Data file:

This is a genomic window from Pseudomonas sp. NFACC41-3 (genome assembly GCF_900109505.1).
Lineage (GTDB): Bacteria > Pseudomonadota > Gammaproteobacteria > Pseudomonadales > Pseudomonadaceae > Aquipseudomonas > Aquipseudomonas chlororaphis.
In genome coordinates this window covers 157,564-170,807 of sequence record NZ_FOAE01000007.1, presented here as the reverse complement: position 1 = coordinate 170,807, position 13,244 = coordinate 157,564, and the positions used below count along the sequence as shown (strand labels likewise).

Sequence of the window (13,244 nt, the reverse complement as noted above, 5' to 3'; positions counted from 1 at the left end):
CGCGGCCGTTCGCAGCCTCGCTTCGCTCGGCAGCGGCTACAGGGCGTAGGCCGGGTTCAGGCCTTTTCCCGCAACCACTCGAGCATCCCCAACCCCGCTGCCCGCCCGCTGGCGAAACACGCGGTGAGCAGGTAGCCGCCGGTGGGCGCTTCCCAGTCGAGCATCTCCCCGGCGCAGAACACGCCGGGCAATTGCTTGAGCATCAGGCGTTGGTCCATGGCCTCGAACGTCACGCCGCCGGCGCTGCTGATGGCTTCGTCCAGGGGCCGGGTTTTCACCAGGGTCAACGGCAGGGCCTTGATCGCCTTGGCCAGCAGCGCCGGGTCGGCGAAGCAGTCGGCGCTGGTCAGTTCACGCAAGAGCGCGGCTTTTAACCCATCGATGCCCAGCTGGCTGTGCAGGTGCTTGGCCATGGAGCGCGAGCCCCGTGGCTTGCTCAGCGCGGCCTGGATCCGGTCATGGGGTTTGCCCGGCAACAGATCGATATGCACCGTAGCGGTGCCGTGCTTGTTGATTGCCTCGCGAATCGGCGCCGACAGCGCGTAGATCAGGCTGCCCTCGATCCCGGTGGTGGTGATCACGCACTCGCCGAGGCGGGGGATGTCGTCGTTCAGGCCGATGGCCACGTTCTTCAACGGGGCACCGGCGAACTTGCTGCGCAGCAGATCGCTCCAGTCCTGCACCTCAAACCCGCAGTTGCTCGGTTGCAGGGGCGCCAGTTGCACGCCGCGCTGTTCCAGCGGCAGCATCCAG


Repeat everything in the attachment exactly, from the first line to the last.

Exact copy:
This is a genomic window from Pseudomonas sp. NFACC41-3 (genome assembly GCF_900109505.1).
Lineage (GTDB): Bacteria > Pseudomonadota > Gammaproteobacteria > Pseudomonadales > Pseudomonadaceae > Aquipseudomonas > Aquipseudomonas chlororaphis.
In genome coordinates this window covers 157,564-170,807 of sequence record NZ_FOAE01000007.1, presented here as the reverse complement: position 1 = coordinate 170,807, position 13,244 = coordinate 157,564, and the positions used below count along the sequence as shown (strand labels likewise).

Sequence of the window (13,244 nt, the reverse complement as noted above, 5' to 3'; positions counted from 1 at the left end):
CGCGGCCGTTCGCAGCCTCGCTTCGCTCGGCAGCGGCTACAGGGCGTAGGCCGGGTTCAGGCCTTTTCCCGCAACCACTCGAGCATCCCCAACCCCGCTGCCCGCCCGCTGGCGAAACACGCGGTGAGCAGGTAGCCGCCGGTGGGCGCTTCCCAGTCGAGCATCTCCCCGGCGCAGAACACGCCGGGCAATTGCTTGAGCATCAGGCGTTGGTCCATGGCCTCGAACGTCACGCCGCCGGCGCTGCTGATGGCTTCGTCCAGGGGCCGGGTTTTCACCAGGGTCAACGGCAGGGCCTTGATCGCCTTGGCCAGCAGCGCCGGGTCGGCGAAGCAGTCGGCGCTGGTCAGTTCACGCAAGAGCGCGGCTTTTAACCCATCGATGCCCAGCTGGCTGTGCAGGTGCTTGGCCATGGAGCGCGAGCCCCGTGGCTTGCTCAGCGCGGCCTGGATCCGGTCATGGGGTTTGCCCGGCAACAGATCGATATGCACCGTAGCGGTGCCGTGCTTGTTGATTGCCTCGCGAATCGGCGCCGACAGCGCGTAGATCAGGCTGCCCTCGATCCCGGTGGTGGTGATCACGCACTCGCCGAGGCGGGGGATGTCGTCGTTCAGGCCGATGGCCACGTTCTTCAACGGGGCACCGGCGAACTTGCTGCGCAGCAGATCGCTCCAGTCCTGCACCTCAAACCCGCAGTTGCTCGGTTGCAGGGGCGCCAGTTGCACGCCGCGCTGTTCCAGCGGCAGCATCCAG